Holey Flats, Batman!
My mom is going to kill me if she ever reads this blog post.
Oddly enough, when I reached high school and developed an appetite for high heels, Mom, a shoe girl herself, was more than happy to buy me cute pairs of high heels I didn’t necessarily need – though, consistent with her mantra, they were all very good quality. Boy, did I have a great heels wardrobe: some pink BCBG open toe pumps with a big bow, a pair of faux-crocodile skin black stilettos with a silver heel, just to name a couple.
However, in college, I had a ballet teacher who warned me that I’d seriously thrown off my alignment with all my heels wearing and the subsequent poor posture that had accompanied it for five years. “You can wear heels,” she told me gently, “but only after you’ve retrained your spine and are more aware of your posture.” I took her words very seriously and agreed to follow her suggestion and not wear heels for the next three months. (I think I told part of this story on Fashionably Late Sisters.)
Well, after a summer of wearing flats, you’d better believe it was hard for me to put on heels again. To this day, I can’t wear heels for more than a couple hours before I’m beyond uncomfortable.
But the most interesting thing that developed from that summer was that my shoe-loving appetite switched from heels to flats. And this coincided with a big boom in cute ballet flats in the shoe industry. Of course, I still didn’t have any money, so imagine my delight when I found cheap flats at Target. $20 for a novelty color that goes with everything? Sold! I also remember convincing my mom that because they were flats, they didn’t need to be as high quality because they were so much better for your feet anyway.
As the years wore on, I became very happy with buying all my flats at Target or Payless, supplementing them with Dr. Scholl’s inserts when I began working on my feet a lot at a restaurant and in retail sales. Then, perhaps a year ago, I began to tighten our financial belt, so to speak, and I stopped replacing those Dr. Scholl’s inserts. “Who needs to spend that money?!” I thought to myself. (They are really expensive when you’re on a budget.)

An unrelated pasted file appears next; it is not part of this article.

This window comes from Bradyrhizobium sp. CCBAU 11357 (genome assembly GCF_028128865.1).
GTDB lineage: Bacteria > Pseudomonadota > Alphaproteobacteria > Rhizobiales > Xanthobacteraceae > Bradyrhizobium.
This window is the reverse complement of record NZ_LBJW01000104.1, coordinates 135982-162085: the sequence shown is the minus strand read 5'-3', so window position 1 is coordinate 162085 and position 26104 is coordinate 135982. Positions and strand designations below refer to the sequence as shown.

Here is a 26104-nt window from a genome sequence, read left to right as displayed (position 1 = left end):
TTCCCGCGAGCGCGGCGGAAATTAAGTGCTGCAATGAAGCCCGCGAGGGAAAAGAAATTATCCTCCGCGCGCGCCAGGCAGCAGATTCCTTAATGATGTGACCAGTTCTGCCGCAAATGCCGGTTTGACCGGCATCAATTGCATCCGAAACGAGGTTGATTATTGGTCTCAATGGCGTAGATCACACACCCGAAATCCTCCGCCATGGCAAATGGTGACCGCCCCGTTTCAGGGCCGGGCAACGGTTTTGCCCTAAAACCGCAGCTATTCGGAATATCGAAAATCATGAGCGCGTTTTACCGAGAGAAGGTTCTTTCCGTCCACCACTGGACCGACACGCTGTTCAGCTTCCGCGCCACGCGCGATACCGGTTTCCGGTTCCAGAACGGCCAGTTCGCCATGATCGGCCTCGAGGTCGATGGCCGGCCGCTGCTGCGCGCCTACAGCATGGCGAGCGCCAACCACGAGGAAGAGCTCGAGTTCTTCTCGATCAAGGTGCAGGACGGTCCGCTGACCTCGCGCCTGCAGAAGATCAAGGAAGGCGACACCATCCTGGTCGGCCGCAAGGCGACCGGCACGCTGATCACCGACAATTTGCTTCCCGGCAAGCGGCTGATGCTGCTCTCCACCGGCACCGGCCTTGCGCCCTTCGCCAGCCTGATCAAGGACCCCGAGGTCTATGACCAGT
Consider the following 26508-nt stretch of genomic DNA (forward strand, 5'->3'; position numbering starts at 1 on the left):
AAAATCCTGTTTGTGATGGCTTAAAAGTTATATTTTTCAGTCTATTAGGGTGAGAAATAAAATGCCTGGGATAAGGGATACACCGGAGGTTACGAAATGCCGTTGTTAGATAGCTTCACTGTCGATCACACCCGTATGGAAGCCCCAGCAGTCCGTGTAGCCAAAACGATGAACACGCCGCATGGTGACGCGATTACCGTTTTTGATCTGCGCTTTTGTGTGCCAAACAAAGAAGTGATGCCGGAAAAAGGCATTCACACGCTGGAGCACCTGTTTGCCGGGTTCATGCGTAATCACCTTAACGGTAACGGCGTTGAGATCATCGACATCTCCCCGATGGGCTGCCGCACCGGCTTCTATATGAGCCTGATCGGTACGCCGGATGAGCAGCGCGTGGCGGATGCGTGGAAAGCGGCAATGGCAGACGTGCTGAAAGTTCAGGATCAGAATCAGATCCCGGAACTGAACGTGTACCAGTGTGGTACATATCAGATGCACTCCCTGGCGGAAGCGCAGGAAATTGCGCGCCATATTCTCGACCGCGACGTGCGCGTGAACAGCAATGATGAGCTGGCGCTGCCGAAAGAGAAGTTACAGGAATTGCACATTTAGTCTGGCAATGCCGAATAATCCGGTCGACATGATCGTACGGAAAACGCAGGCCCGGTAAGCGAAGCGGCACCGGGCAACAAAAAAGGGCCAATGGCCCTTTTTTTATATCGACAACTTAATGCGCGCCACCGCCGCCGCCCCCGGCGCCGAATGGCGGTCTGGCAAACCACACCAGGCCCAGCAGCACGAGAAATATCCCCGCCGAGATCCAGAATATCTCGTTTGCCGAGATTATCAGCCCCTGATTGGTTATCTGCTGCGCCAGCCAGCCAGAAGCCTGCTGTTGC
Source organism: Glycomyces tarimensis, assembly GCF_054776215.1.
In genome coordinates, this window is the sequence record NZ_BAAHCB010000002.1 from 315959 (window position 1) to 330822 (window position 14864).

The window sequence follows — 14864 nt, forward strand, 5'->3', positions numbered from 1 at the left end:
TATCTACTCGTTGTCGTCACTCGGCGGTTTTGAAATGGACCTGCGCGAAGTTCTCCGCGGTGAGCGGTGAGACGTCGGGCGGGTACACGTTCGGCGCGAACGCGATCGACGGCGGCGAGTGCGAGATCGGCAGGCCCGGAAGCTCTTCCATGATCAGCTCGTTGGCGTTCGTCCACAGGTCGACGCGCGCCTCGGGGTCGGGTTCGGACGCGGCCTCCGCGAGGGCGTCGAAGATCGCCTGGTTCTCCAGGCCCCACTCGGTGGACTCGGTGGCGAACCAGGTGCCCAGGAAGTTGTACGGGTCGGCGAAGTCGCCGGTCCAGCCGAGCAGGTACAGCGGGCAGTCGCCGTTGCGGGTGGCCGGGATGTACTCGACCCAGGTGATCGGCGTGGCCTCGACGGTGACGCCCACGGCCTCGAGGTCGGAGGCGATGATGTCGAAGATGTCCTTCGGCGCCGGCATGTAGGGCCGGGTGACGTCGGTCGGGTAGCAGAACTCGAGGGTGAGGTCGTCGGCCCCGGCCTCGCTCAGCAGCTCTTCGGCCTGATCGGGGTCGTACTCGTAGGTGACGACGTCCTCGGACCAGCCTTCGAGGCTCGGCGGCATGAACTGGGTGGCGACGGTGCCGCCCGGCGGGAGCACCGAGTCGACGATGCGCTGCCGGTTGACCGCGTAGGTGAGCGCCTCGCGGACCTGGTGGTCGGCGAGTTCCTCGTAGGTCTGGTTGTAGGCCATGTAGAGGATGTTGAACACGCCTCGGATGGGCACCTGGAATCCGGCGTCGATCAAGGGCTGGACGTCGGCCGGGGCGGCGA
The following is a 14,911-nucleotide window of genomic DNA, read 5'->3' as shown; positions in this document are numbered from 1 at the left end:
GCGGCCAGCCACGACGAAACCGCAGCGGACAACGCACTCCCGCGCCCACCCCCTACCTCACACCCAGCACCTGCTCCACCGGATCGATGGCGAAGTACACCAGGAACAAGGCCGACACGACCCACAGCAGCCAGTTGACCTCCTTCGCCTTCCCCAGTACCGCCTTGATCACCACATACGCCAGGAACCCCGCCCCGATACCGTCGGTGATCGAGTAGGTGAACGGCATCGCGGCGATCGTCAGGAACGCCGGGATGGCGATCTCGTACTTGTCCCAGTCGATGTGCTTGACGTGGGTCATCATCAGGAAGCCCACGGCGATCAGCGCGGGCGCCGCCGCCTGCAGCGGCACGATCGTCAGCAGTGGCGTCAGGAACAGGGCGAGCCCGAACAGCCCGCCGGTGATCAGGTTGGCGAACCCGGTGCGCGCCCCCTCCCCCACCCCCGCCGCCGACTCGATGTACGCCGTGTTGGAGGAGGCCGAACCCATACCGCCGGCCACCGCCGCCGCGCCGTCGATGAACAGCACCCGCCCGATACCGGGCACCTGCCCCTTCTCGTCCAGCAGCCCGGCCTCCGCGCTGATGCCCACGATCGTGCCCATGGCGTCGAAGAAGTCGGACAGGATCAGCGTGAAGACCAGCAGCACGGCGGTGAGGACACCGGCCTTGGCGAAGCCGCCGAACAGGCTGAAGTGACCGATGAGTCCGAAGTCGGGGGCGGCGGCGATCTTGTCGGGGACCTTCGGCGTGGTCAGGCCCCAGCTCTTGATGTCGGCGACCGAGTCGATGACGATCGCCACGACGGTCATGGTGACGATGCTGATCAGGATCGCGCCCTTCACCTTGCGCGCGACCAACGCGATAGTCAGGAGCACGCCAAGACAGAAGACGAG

I watched with detachment as holes developed in my shoes. “Just keep going a little longer!” I urged myself. “The longer you wait, the better wife you are, and the more money you’re saving.”
I ignored the constant foot pain (though it was alleviated somewhat when we bought a Brookstone foot spa from a moving sale the other day – best purchase EVER). I disregarded the back pain that accompanied me to the office, to dance class, and to bed. And I overrode my squeamishness for arriving to work with wet feet because the rain seeped in. The holes grew from cracks in the bottom to full-fledged silver-dollar-sized gaping chasms that actually had my toes touching the ground. Of New York City. (Gross, I know!)
It’s safe to say I was not taking care of myself very well.
Then, in the heat of a financial squabble with my husband the other day, I suddenly came face to face with how absurd my penny-pinching perspective was. Yes, saving money is good, but if you’re sacrificing your health over it…it’s probably not wisdom. So in tears, I broke down and said, “I need new shoes.”
I am happy to say that I am now the proud owner of brand new, good-quality flats. They’re a different shape than my foot is used to (because I wore the same style of shoes in three colors for two and a half years…), so there’s some breaking in required, but that’s also because they’re leather, not cheap man-made junk. This is worthwhile, methinks.
So, while in the future I might treat myself to a cheap novelty flat in a funky color once in a while, I’ve learned my lesson: buy good quality shoes, at least for the shoes you wear the most. You’ll thank yourself for it later. And I’ll never doubt my mom’s advice again.
This message was brought to you by humble pie.
photo credit: <a href=”http://www.flickr.com/photos/jef_safi/809246756/”>jef safi \ ‘Parker Mojo Flying</a> via <a href=”http://photopin.com”>photopin</a> <a href=”http://creativecommons.org/licenses/by-nc-nd/2.0/”>cc</a>